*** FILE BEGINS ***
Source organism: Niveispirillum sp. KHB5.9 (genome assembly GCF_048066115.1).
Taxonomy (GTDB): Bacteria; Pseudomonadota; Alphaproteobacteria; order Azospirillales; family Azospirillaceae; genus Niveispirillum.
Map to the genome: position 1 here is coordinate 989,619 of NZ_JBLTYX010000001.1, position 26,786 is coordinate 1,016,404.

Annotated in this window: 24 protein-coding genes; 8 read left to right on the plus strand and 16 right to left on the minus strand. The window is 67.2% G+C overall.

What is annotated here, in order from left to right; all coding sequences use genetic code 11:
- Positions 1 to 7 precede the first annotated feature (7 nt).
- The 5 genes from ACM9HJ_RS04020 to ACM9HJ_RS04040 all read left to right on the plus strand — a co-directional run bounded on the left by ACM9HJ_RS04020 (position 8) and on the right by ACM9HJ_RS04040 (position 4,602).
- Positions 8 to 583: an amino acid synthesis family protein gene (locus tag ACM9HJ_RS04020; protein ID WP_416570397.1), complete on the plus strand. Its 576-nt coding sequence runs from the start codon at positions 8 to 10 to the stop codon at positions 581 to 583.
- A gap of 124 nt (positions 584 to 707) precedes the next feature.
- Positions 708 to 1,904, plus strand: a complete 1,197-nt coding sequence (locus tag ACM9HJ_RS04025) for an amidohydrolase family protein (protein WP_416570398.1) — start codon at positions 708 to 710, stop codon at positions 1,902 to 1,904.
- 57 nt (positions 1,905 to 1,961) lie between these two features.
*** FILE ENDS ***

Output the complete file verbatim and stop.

Source organism: Niveispirillum sp. KHB5.9 (genome assembly GCF_048066115.1).
Taxonomy (GTDB): Bacteria; Pseudomonadota; Alphaproteobacteria; order Azospirillales; family Azospirillaceae; genus Niveispirillum.
Map to the genome: position 1 here is coordinate 989,619 of NZ_JBLTYX010000001.1, position 26,786 is coordinate 1,016,404.

Annotated in this window: 24 protein-coding genes; 8 read left to right on the plus strand and 16 right to left on the minus strand. The window is 67.2% G+C overall.

What is annotated here, in order from left to right; all coding sequences use genetic code 11:
- Positions 1 to 7 precede the first annotated feature (7 nt).
- The 5 genes from ACM9HJ_RS04020 to ACM9HJ_RS04040 all read left to right on the plus strand — a co-directional run bounded on the left by ACM9HJ_RS04020 (position 8) and on the right by ACM9HJ_RS04040 (position 4,602).
- Positions 8 to 583: an amino acid synthesis family protein gene (locus tag ACM9HJ_RS04020; protein ID WP_416570397.1), complete on the plus strand. Its 576-nt coding sequence runs from the start codon at positions 8 to 10 to the stop codon at positions 581 to 583.
- A gap of 124 nt (positions 584 to 707) precedes the next feature.
- Positions 708 to 1,904, plus strand: a complete 1,197-nt coding sequence (locus tag ACM9HJ_RS04025) for an amidohydrolase family protein (protein WP_416570398.1) — start codon at positions 708 to 710, stop codon at positions 1,902 to 1,904.
- 57 nt (positions 1,905 to 1,961) lie between these two features.